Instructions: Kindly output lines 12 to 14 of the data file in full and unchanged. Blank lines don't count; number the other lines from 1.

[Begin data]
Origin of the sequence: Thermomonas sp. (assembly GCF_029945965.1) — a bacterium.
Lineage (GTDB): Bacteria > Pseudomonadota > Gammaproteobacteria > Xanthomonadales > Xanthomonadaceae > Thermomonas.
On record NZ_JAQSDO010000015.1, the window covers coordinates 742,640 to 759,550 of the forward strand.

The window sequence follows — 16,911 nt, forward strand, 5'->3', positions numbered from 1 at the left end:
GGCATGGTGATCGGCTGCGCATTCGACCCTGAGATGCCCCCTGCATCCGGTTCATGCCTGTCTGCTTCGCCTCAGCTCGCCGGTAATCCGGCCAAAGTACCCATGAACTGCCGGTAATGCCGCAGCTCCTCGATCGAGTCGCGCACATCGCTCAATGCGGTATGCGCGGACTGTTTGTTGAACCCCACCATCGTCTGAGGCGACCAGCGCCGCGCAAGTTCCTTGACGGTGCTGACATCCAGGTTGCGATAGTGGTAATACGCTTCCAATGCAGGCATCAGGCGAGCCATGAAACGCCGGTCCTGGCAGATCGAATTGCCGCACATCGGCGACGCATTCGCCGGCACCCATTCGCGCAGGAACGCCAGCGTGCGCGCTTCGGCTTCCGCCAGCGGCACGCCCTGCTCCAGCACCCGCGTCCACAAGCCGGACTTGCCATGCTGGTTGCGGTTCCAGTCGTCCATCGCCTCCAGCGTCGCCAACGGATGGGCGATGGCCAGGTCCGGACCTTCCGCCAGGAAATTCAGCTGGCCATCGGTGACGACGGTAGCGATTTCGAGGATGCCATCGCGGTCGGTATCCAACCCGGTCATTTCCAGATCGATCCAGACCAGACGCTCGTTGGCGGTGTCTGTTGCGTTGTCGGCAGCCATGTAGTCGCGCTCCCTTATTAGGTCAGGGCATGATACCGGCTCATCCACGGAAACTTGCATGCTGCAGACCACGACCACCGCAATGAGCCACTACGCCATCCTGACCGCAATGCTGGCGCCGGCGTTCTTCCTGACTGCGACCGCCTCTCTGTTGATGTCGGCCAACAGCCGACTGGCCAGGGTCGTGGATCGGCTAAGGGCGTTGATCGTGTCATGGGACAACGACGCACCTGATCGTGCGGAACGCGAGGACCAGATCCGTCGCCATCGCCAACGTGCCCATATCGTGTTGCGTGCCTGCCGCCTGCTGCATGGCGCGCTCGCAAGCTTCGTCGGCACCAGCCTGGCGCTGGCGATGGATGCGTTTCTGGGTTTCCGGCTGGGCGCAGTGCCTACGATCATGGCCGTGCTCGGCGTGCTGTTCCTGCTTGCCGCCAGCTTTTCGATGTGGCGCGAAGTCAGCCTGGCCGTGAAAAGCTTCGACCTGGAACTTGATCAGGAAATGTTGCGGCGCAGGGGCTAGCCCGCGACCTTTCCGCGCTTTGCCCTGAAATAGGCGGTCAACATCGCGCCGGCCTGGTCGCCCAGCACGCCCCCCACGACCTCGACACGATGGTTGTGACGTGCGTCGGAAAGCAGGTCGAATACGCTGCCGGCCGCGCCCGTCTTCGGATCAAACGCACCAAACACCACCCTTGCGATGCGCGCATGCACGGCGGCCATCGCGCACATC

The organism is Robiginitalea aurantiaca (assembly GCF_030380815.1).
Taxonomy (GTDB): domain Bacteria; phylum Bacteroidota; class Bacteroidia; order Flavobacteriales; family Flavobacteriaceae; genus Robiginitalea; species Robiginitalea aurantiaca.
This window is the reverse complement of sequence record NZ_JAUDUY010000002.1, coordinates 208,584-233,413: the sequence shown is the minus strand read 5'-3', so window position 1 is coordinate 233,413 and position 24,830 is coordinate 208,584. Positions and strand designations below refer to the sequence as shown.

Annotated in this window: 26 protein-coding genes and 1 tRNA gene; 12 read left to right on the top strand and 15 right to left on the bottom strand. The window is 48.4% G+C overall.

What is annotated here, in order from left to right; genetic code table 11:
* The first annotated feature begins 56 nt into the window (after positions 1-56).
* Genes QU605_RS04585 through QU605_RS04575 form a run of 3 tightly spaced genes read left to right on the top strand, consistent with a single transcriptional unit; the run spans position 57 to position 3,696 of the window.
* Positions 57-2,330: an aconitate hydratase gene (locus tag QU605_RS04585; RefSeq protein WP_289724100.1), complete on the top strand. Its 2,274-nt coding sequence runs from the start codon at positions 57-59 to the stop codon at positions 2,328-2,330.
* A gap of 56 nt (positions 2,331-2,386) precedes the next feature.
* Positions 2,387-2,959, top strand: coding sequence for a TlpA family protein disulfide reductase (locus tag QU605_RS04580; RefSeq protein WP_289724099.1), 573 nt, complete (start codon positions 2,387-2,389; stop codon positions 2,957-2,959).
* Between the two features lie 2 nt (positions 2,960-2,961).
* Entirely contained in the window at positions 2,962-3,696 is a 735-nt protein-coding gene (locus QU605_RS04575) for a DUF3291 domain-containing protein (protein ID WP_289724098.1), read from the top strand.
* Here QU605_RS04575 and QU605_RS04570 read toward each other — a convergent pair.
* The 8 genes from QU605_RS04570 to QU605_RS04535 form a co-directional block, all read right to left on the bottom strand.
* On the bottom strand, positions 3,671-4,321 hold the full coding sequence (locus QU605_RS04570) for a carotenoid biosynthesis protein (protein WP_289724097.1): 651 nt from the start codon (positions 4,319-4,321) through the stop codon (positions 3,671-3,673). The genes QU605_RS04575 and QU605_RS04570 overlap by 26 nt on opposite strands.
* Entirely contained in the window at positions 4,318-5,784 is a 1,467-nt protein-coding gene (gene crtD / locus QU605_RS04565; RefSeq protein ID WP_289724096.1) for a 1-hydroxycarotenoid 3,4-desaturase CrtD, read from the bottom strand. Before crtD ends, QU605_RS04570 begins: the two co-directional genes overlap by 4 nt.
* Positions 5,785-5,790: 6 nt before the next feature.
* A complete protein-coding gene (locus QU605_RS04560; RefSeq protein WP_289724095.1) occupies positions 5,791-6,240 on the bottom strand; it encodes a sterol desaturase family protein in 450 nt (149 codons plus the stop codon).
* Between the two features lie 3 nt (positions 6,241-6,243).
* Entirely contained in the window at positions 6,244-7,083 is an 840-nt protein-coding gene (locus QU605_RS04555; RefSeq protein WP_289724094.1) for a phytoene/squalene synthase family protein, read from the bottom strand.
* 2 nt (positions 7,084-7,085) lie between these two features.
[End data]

* Genes QU605_RS04585 through QU605_RS04575 form a run of 3 tightly spaced genes read left to right on the top strand, consistent with a single transcriptional unit; the run spans position 57 to position 3,696 of the window.
* Positions 57-2,330: an aconitate hydratase gene (locus tag QU605_RS04585; RefSeq protein WP_289724100.1), complete on the top strand. Its 2,274-nt coding sequence runs from the start codon at positions 57-59 to the stop codon at positions 2,328-2,330.
* A gap of 56 nt (positions 2,331-2,386) precedes the next feature.